My children attend a Catholic school, but as a family we are members of a different denomination. Needless to say, even though we never intended it, confusion reigns on a regular basis regarding differences in beliefs, rituals and manner of worship. So much so, that a couple of years ago I had to invest in my own ‘Catholicism for Dummies’ so that I could at least have some point of reference for all the questions.
Recently my eldest came home and asked me what type of Christian we are. “Type”, what do you mean type? Surely if you say you are a Christian that means the same thing for everyone? In my son’s mind apparently not. I was shocked to realise then that because of all the differences in doctrine and rituals he has started to think that different denominations means different religions and therefore different kinds of Christians. After we had a discussion about it I realised that even though this may have been quite a innocent question it also may explain why so many people can either not take that final step to follow the Christian faith or, in my son’s case, may run the risk in later years and think it is not worth all the confusion.
If Christianity, its ‘rules’ and the way we worship are so difficult to understand for those who are Christians, can you imagine how off-putting it must be for others? What is it that we truly believe in when we say that we are Christians and if we do not choose the right denomination that follow a specific method of worship will we then miss out on some of God’s promises to us?
I have many friends from different denominations and every now and again it is inevitable that there will be some or other discussion about differences in doctrine. The problem is not the discussion itself, but that it can very easily turn into quite heated conversations, which if we do not manage it, can bring divisions in our friendships.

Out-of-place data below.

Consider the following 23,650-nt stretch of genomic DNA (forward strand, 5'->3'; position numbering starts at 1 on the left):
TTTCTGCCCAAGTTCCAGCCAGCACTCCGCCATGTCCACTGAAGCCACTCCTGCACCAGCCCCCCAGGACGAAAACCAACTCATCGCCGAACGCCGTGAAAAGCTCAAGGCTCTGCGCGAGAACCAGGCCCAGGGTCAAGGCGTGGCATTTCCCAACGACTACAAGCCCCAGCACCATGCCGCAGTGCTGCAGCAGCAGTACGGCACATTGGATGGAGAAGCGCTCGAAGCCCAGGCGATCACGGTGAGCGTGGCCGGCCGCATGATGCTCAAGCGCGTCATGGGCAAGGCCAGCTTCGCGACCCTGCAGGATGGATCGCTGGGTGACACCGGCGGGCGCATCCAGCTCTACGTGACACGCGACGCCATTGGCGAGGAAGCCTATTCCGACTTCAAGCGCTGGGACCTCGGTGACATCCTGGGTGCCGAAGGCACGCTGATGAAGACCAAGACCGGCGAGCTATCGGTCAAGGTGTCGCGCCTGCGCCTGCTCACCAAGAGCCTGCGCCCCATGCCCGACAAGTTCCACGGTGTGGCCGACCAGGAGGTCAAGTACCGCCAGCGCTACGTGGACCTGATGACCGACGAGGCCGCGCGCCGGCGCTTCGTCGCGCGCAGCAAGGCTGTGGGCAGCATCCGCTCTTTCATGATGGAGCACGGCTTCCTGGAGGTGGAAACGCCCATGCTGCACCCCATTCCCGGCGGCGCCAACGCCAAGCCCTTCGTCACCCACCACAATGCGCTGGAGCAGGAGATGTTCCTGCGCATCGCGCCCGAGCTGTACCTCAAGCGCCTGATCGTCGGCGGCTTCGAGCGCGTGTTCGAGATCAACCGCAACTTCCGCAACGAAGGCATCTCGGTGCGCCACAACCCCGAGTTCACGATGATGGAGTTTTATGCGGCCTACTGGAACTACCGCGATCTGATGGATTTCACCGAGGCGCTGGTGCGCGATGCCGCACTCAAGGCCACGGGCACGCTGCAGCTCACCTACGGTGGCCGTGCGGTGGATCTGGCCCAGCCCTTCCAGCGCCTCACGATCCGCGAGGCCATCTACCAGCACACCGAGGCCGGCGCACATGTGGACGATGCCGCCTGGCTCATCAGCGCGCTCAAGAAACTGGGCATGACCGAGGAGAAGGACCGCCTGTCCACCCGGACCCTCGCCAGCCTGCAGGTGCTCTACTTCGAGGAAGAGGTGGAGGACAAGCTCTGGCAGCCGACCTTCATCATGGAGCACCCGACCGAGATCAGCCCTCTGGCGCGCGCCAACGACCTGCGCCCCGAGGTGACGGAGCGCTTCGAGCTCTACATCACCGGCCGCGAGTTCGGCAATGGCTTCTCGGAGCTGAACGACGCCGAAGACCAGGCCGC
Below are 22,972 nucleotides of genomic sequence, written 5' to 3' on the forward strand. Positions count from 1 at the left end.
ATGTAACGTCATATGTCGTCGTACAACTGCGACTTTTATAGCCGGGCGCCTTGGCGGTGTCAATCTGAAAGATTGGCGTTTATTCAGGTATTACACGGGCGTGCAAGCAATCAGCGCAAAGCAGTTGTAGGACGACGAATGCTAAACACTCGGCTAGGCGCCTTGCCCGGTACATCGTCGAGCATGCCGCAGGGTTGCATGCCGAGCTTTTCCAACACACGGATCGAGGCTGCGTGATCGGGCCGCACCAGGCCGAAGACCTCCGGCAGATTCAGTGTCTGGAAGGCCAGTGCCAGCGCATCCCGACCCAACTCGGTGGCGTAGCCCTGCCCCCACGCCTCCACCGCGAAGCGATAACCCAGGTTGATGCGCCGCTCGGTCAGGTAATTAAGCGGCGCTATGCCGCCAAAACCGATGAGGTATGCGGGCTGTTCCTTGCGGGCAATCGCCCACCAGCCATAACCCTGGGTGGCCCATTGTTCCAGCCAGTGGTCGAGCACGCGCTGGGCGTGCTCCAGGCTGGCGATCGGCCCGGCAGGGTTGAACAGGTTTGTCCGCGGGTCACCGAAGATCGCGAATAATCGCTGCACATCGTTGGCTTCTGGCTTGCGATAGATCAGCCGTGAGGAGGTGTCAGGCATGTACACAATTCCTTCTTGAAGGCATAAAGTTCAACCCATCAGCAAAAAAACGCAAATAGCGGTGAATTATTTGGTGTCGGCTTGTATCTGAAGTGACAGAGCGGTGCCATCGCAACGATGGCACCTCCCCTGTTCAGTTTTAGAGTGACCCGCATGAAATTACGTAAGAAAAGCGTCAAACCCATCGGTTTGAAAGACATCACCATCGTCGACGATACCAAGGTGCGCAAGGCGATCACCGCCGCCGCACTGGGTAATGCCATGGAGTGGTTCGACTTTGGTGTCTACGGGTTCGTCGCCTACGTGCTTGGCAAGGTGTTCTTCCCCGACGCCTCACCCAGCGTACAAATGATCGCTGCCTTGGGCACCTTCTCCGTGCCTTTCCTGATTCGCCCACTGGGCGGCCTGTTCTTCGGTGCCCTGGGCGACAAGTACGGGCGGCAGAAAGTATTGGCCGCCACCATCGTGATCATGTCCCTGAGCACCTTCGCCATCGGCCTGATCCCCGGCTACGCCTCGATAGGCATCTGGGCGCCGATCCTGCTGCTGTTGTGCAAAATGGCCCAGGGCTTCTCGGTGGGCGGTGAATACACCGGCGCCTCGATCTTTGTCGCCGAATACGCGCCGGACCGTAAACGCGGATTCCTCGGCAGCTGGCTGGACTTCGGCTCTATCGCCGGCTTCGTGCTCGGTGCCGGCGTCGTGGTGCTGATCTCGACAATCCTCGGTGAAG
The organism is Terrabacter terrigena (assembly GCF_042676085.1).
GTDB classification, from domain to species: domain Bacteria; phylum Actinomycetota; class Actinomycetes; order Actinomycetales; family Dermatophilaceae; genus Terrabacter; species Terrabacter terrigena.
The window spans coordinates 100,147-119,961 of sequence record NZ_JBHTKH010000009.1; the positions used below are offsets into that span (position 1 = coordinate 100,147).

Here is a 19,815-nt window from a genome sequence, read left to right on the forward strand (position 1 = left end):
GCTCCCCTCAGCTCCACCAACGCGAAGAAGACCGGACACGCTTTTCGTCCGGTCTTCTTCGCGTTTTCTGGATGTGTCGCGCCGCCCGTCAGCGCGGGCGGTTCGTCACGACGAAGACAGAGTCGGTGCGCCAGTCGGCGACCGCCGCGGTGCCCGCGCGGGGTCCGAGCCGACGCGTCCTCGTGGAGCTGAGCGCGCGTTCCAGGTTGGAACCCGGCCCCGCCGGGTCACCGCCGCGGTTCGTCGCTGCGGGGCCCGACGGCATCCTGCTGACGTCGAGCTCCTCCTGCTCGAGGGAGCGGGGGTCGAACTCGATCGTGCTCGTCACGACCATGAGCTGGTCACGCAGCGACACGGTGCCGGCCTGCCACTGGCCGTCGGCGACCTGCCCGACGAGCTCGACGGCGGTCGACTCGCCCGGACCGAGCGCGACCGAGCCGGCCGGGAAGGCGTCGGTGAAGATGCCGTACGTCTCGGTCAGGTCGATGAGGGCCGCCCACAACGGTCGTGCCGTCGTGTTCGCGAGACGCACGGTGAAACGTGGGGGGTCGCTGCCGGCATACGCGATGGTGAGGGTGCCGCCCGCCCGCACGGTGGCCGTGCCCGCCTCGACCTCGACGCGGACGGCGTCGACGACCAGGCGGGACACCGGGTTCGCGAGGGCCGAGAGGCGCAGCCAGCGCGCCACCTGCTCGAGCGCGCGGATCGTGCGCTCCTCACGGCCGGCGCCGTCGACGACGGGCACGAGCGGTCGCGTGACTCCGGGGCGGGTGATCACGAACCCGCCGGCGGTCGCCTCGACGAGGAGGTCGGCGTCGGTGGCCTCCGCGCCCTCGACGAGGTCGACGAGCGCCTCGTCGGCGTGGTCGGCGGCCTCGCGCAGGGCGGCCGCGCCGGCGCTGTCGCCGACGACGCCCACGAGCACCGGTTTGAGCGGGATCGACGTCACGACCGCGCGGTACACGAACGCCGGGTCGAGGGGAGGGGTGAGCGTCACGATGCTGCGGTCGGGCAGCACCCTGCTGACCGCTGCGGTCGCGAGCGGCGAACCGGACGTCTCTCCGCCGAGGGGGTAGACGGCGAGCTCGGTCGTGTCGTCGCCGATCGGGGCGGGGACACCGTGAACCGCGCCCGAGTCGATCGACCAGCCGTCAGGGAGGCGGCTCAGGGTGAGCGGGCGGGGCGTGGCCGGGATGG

So what is the answer for these problems? I think I found just the right Scripture passage that cleared up a lot of confusion for me and brought me back to the foundation of our faith. Church and the unity in the Church as explained by Paul to the Ephesians.
“You are all called to travel on the same road and in the same direction, so stay together, both outwardly and inwardly. You have one Master, one faith, one baptism, one God and Father of all, who rules over all, works through all, and is present in all. Everything you are and think and do is permeated with Oneness. But that doesn’t mean you should all look and speak and act the same. Out of the generosity of Christ, each of us is given his own gift.” (The Message)
We all believe in Christ and his saving grace, therefore we are all one Church. The difference is that we all connect with God in different ways. Some feel more comfortable with a more formal ritual process, some with worship in song and others focussing more on the sermon part. The important thing though is that the core of Christian faith and belief is exactly the same throughout.
- One Master – Jesus Christ our Saviour
- One faith – Christ has died for our sins, has been resurrected by God the Father and sits at His right hand
- One baptism – which has allowed us to become children of God with the Holy Spirit in our lives and has made us part of the Body of Christ – the Church
- One God and Father who rules over creation and is present in the lives of the saved and the unsaved
We have to learn and accept that the method of corporate worship we follow and participate in was created by people and not God. God has given us the Gospel to follow and that is it. There is no right church and wrong church. There is only one Body of Christ (Church) and we all belong to it as soon as we accept Christ in our lives.
If we start focussing on what we have in common rather than our differences we will begin to stand strong together and make it easier for Christians and non-Christians to experience Church and to grow in Christ.
So next time you have a faith discussion with someone, focus on the Gospel and not the differences in doctrines and remember:
Don’t let Christians keep others out of Church